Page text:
Which clinical history findings are characteristic of pediatric gastroschisis?

Updated: Nov 05, 2019
  • Author: James G Glasser, MD, MA, FACS; Chief Editor: Dharmendra J Nimavat, MD, FAAP  more...
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Answer

The abdominal wall defect of gastroschisis is generally uniform in size (≤5 cm) and constant in location (right of the umbilical cord).

The amount of inflammation of the extruded intestine varies. Inflammation may be minimal, or it may distort the appearance of the bowel, obscuring the anatomy and making it difficult even to identify an atresia. See the images below.

Pediatric omphalocele and gastroschisis (abdominal Pediatric omphalocele and gastroschisis (abdominal wall defects). Inflammatory distortion of the extruded intestine is shown. There appears to be an associated atresia (the dilated intestine), but this resolved in concert with resolution of the inflammation.
Pediatric omphalocele and gastroschisis (abdominal Pediatric omphalocele and gastroschisis (abdominal wall defects). This infant has gastroschisis and colon atresia, with the proximal end open. An ostomy is brought out of the silo.
Pediatric omphalocele and gastroschisis (abdominal Pediatric omphalocele and gastroschisis (abdominal wall defects). The sac is removed, and the abdominal wall defect is closed around the in utero colostomy.

The amount of inflammation, the distribution of meconium (whether it can be evacuated manually through the anus), or whether succus entericus can be milked into the stomach and suctioned (by anesthesia), are factors that determine whether reduction and closure of the abdominal wall defect can be accomplished primarily or whether a "silo" must be used.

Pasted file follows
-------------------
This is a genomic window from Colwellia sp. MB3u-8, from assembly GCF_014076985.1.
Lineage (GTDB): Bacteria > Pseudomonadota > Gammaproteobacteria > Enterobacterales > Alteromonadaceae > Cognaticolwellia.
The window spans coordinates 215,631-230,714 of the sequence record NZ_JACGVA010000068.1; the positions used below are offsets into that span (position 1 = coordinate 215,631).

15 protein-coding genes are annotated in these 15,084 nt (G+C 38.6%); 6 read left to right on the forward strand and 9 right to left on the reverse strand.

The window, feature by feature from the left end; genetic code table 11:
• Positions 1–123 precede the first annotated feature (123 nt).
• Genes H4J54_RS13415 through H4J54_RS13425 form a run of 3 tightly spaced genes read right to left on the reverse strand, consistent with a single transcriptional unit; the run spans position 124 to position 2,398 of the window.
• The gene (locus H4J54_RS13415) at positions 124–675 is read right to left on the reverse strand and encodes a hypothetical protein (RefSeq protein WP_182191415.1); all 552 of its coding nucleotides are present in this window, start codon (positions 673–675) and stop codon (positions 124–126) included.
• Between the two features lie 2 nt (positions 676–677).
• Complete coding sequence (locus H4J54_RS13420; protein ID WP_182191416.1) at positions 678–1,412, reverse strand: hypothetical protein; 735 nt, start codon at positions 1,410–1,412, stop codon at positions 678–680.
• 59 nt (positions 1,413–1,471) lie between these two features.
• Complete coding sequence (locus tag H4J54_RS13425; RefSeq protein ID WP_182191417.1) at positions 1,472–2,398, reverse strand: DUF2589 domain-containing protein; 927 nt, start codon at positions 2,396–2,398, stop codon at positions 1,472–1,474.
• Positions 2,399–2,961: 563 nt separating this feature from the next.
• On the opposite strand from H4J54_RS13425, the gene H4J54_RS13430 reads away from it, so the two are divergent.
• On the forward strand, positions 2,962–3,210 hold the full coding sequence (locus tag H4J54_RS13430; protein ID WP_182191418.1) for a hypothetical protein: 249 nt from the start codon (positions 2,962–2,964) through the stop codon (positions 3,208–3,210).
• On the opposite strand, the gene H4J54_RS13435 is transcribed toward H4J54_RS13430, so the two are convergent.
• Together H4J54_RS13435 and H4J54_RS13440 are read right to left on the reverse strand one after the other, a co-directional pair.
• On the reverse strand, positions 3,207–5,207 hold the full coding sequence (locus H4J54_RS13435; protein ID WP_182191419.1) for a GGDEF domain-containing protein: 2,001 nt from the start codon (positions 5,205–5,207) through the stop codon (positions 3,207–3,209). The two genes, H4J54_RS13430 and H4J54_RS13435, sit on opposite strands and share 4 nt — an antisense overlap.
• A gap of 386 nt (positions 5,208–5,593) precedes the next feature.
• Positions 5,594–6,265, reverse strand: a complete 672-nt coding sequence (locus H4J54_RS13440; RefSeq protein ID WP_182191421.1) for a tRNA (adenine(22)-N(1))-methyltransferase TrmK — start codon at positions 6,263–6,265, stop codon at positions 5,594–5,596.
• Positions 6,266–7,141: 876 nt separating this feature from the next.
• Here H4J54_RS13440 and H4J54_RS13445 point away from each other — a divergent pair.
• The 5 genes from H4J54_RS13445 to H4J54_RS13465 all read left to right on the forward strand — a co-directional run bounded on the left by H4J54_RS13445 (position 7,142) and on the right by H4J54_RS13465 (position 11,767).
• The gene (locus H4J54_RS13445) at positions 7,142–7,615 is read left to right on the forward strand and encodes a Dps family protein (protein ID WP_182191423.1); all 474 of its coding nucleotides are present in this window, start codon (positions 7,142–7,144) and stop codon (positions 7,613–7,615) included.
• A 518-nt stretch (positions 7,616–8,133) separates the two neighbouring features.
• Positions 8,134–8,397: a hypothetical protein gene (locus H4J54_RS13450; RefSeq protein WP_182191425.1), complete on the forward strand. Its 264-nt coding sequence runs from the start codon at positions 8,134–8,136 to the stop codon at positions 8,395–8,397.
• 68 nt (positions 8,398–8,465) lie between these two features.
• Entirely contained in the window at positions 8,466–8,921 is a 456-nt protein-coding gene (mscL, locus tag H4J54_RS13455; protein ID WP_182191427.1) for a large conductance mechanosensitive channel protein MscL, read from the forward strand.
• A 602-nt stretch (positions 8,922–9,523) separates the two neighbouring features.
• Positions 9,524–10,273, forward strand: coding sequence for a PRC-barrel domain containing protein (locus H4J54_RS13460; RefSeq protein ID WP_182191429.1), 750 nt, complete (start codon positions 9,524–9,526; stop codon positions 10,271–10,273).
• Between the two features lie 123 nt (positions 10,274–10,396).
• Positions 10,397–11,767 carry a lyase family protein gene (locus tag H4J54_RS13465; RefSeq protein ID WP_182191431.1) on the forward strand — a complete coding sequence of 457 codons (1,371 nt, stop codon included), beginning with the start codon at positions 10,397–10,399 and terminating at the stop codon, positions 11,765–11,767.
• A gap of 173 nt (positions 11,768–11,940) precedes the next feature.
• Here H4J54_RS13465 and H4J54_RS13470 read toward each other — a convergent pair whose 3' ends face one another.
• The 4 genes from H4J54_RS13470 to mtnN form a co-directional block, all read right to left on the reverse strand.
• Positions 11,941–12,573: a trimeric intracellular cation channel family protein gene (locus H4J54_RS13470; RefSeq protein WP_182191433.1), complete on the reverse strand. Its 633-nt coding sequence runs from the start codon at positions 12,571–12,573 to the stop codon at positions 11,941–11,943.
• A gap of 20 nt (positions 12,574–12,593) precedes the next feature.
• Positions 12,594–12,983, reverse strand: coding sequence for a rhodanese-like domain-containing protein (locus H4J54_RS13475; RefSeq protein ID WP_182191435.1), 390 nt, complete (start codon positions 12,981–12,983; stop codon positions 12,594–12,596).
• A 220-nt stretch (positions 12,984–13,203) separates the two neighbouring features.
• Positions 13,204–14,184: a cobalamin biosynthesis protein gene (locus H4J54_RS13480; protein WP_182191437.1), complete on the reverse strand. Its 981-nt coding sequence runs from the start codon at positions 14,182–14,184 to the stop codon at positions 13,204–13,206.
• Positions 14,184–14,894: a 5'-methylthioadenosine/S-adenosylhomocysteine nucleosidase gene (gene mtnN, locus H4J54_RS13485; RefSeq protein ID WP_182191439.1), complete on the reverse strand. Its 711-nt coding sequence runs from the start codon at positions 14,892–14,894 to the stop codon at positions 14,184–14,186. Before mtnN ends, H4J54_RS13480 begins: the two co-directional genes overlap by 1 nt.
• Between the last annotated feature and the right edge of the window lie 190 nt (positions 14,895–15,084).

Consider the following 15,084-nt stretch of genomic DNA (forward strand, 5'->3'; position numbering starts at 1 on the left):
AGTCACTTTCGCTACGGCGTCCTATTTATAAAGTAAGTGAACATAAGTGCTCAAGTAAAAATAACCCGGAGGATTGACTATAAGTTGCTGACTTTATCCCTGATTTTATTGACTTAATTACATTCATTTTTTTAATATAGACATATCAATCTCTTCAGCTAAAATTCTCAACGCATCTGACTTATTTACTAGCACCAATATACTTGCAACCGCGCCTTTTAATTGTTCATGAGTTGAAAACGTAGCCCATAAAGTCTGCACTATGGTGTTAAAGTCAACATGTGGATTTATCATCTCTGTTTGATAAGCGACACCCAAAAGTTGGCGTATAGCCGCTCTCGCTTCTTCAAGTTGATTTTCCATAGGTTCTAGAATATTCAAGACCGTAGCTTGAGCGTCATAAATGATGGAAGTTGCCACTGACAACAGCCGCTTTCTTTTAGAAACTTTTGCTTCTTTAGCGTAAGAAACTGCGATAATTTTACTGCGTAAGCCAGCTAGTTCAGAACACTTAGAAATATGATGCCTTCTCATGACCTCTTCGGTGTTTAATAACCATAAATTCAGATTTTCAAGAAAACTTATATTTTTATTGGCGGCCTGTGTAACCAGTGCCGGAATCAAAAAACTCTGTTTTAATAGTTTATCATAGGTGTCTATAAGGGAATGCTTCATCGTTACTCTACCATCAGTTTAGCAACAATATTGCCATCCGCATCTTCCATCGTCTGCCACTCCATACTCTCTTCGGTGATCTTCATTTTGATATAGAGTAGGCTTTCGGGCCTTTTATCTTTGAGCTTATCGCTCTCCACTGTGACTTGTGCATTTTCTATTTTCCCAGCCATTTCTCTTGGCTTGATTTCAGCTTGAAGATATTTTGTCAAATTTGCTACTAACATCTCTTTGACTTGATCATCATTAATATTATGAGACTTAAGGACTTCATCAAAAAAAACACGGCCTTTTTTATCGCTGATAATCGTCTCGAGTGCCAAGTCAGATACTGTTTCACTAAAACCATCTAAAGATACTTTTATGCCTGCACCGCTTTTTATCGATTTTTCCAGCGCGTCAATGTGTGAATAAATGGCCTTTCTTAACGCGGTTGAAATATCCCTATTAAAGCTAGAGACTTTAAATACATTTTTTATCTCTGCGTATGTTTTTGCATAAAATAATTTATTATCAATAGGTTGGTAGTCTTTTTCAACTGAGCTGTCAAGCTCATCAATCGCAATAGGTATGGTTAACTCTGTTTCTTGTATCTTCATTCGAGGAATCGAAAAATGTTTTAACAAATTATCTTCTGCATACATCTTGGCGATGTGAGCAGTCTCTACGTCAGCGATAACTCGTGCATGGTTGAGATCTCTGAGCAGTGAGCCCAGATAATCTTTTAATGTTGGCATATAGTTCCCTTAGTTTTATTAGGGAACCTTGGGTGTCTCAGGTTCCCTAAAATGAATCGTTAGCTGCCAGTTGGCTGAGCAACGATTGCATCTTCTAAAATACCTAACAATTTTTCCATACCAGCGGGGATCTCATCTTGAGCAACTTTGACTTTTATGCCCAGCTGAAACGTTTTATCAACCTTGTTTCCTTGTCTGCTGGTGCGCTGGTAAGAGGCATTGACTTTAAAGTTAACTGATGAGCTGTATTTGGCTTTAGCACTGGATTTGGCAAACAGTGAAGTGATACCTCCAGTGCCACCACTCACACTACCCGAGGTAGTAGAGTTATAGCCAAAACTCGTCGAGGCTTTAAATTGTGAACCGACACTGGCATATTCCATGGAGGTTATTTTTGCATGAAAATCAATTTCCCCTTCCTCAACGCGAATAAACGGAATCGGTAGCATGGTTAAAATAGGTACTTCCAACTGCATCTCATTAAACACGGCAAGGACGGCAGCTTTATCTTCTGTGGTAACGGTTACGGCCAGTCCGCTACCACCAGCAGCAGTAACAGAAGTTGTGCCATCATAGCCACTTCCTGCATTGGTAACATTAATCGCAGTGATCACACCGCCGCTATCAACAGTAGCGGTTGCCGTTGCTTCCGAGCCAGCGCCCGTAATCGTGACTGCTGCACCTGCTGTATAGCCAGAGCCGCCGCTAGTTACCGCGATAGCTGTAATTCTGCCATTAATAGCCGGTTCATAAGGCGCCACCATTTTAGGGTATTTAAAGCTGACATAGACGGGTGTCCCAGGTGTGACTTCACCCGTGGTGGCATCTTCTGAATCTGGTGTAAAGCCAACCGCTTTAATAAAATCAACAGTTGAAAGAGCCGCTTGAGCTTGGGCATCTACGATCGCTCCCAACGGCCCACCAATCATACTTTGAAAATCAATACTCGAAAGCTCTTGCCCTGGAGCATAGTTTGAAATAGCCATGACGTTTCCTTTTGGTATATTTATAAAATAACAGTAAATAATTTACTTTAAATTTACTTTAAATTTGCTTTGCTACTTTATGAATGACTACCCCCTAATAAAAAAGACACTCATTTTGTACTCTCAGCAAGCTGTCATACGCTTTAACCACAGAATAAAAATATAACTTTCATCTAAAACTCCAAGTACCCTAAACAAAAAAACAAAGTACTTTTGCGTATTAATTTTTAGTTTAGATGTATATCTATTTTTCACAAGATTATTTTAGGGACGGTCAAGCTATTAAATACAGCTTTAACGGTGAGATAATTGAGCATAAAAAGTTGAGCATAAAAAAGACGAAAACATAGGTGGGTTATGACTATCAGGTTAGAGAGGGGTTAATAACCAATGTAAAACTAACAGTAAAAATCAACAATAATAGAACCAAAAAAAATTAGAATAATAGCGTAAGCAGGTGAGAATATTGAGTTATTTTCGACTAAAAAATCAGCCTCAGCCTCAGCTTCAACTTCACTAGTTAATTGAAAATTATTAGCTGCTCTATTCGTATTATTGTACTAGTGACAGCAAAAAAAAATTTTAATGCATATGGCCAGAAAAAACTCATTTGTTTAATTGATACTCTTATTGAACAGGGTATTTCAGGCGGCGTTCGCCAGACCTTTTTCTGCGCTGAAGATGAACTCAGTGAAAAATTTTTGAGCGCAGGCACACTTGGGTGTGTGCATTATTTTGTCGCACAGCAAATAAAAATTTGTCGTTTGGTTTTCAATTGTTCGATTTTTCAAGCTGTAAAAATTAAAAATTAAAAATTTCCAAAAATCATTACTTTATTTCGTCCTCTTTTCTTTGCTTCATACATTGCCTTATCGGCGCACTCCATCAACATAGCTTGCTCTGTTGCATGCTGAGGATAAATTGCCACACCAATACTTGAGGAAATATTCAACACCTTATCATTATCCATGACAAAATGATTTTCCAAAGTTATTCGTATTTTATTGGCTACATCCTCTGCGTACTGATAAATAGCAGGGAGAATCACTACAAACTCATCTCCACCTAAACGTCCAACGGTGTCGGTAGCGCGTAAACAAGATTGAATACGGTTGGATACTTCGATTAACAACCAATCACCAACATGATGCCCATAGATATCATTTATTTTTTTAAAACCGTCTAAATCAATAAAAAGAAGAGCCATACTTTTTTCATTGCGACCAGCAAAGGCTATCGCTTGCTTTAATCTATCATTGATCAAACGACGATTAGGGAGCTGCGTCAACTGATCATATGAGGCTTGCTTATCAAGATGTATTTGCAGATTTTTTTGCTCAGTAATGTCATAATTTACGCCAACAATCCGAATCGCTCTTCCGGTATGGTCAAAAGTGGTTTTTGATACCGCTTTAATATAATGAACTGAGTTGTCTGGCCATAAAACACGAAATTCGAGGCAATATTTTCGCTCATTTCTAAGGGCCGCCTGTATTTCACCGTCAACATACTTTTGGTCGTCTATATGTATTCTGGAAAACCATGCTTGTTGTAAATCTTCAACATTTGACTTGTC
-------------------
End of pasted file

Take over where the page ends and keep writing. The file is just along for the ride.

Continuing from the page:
When primary closure of the abdominal wall defect is not possible, a silo is utilized to contain the intestine until the inflammation has resolved and it becomes soft and pliable. Usually, reduction be accomplished within 1 week. Correction of intestinal atresia, by either an anastomosis or an enterostomy, is best delayed until closure of the abdominal cavity has been achieved.

Intestinal dysfunction, delaying the onset of feedings, may take 4-6 weeks to resolve.

When gastroschisis is identified antenatally, serial ultrasonography is performed to identify compromise to the intestinal viability.

Concomitantly, amniocentesis monitors lung maturity and signals when to induce labor. [33, 34, 35, 36, 37]


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